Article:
On this episode of The Front Row, we’re joined by Dr. Sarah McKoin, Texas Tech University Director of Bands, to learn more about what this year's band season will bring to the Lubbock community.
Give us an overview of the year of the bands.
This coming academic year is actually exciting. The wind ensemble got accepted to play at CBDNA (College Band Directors National Association) regional, which is at the University of Houston. So we will be doing that in March.
It’s a great honor. It’s the largest region in the country. Our symphonic band went a few years ago which was a huge honor for the band program to have the second group go. So we’re going and we were selected the top group and so we got our choice of when to play. As part of that, we’re taking the Mirasol Quartet with us on tour.
This concert is called “Celebrations and Remembrances.” Every composer on this concert has a specific anniversary or occasion that we want to celebrate.
Tell us about the concert.
We’re going to open with a piece by Shostakovich, “October,” it’s fitting, it’s October. It’s a transcription of Shostakovich’s only tone poem by Preston Mitchell, who is a Tech Alum. It sounds very much like Shostakovich, so there’s themes from the tenth symphony in it. Sounds like the fifth symphony. With a big finish.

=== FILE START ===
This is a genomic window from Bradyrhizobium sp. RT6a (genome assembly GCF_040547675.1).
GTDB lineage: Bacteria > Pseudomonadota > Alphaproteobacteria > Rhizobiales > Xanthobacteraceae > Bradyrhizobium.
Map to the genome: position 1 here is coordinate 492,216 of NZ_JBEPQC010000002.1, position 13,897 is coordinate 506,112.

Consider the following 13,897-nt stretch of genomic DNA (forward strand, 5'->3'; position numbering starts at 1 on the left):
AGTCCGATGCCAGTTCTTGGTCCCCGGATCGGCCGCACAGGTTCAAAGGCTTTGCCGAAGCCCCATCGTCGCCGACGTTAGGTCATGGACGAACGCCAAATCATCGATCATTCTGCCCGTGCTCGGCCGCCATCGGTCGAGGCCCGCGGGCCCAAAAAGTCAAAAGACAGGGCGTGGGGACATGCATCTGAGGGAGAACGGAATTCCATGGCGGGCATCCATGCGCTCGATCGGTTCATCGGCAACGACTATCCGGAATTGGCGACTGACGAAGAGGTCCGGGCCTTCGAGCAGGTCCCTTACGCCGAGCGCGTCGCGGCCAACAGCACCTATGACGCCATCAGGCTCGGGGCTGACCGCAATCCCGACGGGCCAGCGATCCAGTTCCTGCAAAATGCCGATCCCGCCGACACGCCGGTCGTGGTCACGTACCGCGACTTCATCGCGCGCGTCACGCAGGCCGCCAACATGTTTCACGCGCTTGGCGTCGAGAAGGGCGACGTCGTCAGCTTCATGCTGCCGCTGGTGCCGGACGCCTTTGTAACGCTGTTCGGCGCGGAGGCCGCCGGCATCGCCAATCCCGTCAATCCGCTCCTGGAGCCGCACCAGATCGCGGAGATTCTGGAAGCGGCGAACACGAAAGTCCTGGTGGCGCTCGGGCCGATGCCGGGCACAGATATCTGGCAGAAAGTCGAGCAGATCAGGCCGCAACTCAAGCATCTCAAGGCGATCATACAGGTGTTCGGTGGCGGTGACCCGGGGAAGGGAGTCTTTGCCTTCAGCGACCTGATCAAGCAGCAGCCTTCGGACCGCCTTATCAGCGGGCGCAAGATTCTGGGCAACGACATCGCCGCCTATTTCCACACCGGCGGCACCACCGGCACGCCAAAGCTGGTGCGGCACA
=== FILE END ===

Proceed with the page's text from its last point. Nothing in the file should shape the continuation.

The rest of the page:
And we’re going to do David Maslanka’s “Requiem,” he tragically passed away in August. There are pieces of his being done all over the country this year. So we are performing in his honor and memory.
Then we will do a harmony music, which is just a wind-octet version of Rossini’s “Italian in Algiers.” It’s a totally different sound than we’re used to hearing in an orchestra piece.
My graduate student is going to be conducting a piece called “Residences,” which is an atmospheric piece.
And then we’ll close with a salute to Leonard Bernstein and do the second movement of his “Jeremiah Symphony Profanation.”
How do you find this new music?
I think that our profession is very interested in new music and people know that leading programs can do this thing and they put time and energy into those performances. I think all over the country people are interested, it’s not just me and we tend to really respect and honor the composers who are writing today and I think the word is out that the best composers in the word are writing for us, which is exciting and it’s creating a viable, repertoire for our curriculum.